It's like Meagan McKinney had a crystal ball to see inside my head and pull out all of my favorite tropes. I love angsty, emotional melodrama when it's done well. There was a summer about seven years ago where I binged through the entire Hana Yori Dango series; reading LIONS AND LACE left me with a similar emotional hangover. Enemies-to-lovers, forced marriage, dark and tragic histories, elitist snobs, icy and cruel heroes, cheeky heroines, hate-fueled bedroom romps, groveling hero - oh yes, this was a nonstop party of smutty, glorious trash, and everyone was dressed to the nines. The writing is also excellent and reminded me a lot of Laura Kinsale's, so if you enjoy her work - particularly SHADOWHEART or UNCERTAIN MAGIC - I think you will enjoy Meagan McKinney's style, as well. The secondary and tertiary romances are also super cute and provide some much-needed comic relief amid the agonizingly torturous suffering of the main couple.

I could sit here and yammer at you about how much I loved this book, but it's probably better that you read it yourself instead of me browbeating you into doing it (although I will do so, gladly). My only qualm is that the sequel is far too much money ($6.99 for an ebook?? Noooo, whyyy?) and there are still way too many loose ends left hanging. A certain someone is in desperate need of punishment, and I won't be satisfied until I see them fall. *eyes gleam with blood-lust* Until then, I'll just sit here, nursing this emotional angstover while trying not to fall into Book Slumplandia.

4.5 to 5 out of 5 stars

Sunday, June 17, 2018

The Way You Make Me Feel by Maurene Goo

DNF @ 15%

Do you like nasty, selfish, intolerant, mean-spirited, self-absorbed piece of shit heroines who don't care about anyone but themselves and take a savage glee in making everyone around them miserable? Then read THE WAY YOU MAKE ME FEEL by Maurene Goo. Otherwise, throw this book in a fire.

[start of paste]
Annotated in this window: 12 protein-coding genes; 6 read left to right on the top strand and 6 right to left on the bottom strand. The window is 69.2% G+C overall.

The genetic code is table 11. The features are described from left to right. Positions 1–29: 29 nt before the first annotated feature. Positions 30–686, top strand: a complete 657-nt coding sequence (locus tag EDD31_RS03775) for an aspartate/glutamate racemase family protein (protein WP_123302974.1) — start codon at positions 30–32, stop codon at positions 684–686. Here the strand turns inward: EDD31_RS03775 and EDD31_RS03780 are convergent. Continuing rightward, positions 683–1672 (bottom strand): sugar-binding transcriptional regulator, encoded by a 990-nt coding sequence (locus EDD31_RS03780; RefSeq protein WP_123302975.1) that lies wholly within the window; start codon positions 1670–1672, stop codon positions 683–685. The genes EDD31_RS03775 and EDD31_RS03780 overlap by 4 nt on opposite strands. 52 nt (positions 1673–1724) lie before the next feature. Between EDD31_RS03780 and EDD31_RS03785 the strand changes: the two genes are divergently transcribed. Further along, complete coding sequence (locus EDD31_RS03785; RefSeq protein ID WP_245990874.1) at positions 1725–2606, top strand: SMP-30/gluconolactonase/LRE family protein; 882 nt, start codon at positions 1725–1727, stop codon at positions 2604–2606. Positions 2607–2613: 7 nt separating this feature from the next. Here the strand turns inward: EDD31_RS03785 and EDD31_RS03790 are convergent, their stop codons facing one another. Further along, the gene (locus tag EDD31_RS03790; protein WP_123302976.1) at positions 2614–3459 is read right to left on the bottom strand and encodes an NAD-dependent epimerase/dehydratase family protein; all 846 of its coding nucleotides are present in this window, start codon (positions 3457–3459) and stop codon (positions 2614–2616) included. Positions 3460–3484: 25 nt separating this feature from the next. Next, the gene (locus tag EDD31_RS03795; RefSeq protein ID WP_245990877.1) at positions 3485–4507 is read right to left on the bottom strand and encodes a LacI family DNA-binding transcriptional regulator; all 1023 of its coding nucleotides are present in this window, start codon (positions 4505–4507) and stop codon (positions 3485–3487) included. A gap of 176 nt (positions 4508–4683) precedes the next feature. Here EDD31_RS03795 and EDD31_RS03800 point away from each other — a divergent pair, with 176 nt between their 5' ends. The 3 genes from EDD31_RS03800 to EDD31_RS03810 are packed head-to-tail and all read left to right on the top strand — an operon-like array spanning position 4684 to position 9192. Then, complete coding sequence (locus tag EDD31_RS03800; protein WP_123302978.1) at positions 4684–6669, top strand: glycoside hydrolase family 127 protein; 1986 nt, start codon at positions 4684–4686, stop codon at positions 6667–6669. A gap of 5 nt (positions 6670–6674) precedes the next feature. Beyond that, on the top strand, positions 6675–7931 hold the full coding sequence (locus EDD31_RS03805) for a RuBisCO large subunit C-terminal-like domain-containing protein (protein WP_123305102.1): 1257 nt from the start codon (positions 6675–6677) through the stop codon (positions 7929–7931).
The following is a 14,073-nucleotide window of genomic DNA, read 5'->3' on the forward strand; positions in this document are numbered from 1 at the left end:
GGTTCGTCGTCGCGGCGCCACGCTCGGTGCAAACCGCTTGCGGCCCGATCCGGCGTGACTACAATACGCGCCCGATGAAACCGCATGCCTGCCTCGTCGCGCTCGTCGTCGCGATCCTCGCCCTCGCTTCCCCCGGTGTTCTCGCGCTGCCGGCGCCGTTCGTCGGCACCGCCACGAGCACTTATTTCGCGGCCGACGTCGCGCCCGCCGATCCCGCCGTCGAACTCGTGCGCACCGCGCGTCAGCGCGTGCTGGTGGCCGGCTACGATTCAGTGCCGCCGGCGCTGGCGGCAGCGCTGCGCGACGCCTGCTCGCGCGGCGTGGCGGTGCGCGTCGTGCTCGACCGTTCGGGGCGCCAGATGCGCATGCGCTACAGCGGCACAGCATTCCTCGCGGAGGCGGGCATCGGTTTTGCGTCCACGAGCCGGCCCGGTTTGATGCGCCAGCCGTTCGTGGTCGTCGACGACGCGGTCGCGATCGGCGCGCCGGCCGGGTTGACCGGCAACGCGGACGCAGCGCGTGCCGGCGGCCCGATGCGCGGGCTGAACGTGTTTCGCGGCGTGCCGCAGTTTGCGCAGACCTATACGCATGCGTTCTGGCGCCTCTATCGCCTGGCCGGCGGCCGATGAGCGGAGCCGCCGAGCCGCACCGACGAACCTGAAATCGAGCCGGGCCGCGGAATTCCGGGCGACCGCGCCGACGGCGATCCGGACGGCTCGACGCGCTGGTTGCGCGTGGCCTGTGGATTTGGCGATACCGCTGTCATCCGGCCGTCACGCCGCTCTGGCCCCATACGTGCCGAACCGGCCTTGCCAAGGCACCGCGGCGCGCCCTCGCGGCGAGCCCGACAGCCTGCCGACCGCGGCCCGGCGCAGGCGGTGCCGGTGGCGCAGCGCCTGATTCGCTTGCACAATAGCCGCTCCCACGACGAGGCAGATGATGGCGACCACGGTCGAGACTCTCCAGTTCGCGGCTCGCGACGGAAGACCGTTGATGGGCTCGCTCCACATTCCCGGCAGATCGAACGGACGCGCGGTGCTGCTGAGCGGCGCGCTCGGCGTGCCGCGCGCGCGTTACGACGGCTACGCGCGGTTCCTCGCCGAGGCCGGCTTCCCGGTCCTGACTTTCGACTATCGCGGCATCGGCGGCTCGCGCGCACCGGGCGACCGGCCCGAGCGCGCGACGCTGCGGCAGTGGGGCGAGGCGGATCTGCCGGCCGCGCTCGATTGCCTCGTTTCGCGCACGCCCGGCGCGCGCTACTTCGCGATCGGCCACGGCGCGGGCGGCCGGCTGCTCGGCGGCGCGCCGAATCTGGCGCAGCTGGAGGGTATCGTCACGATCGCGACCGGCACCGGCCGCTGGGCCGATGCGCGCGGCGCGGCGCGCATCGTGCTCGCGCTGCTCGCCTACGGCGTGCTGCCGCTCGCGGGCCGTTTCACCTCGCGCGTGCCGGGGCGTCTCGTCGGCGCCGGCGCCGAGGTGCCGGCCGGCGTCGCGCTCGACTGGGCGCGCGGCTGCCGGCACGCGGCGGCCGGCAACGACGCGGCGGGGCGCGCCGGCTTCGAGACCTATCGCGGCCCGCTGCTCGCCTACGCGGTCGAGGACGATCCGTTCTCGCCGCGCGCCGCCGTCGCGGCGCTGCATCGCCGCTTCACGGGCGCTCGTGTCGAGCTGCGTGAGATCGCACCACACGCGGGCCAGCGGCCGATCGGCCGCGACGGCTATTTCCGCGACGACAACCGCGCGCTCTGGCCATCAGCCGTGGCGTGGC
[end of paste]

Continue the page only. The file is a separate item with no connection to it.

It's been ages since I was repulsed by a book so much. The premise sounded amazing. I love food trucks. I love diverse YA. I like mischievous, pranky heroines. But then I met Clara, who decides to throw tampons at the audience for prom election on the pretense of feminism but really to stir the pot, and after she gets into a fight at prom with this black girl named Rose, they end up setting the school on fire. Clara doesn't feel sorry at all, and is only mad that she doesn't get to go on vacay with her equally selfish "influencer" mother, instead working in her dad's Korean-Brazilian food truck with her "enemy," Rose as punishment.

The thing is, Rose actually seems pretty nice. High strung and rule-abiding to a T, but really nice. And when they're working in the food truck, Clara immediately starts a campaign to be as mean to her as possible, in front of the customers, no less. Does she get punished? Not really. I was reading this book with gritted teeth but what made me DNF was when Clara gets mad about Rose calling her out on cross-contaminating the pork and veggie pans, when Rose says that Muslim people can't eat pork at all - ANY pork - and Clara says, "What they don't know won't hurt them. They'll just have to wonder why their food is suddenly more delicious. Hint: pork."


I have no interest in seeing this little shit get a happy ending. She needs sensitivity training and anger management courses. Not a meet-cute. What an absolutely terrible heroine.

P.S. Her dad is adorbs, but not even he was enough to redeem this book.

Thanks to Netgalley/the publisher for the review copy

1 out of 5 stars

Born with Teeth by Kate Mulgrew

Like many others, I was interested in this memoir because I fell in love with her Star Trek: Voyager character, Kathryn Janeway. It was such an important show for me as a kid because I've always been interested in fantasy and science-fiction, but until fairly recently, all of the main characters were men. I used to write fan-fiction gender-swapping the leads, giving myself a female version of my favorite series that I could aspire to be. Kathryn Janeway was that gender-swapped fanfiction come to life, a female starship captain who balanced tenderness with firm command, and had the respect of her entire crew without having to resort to bullying.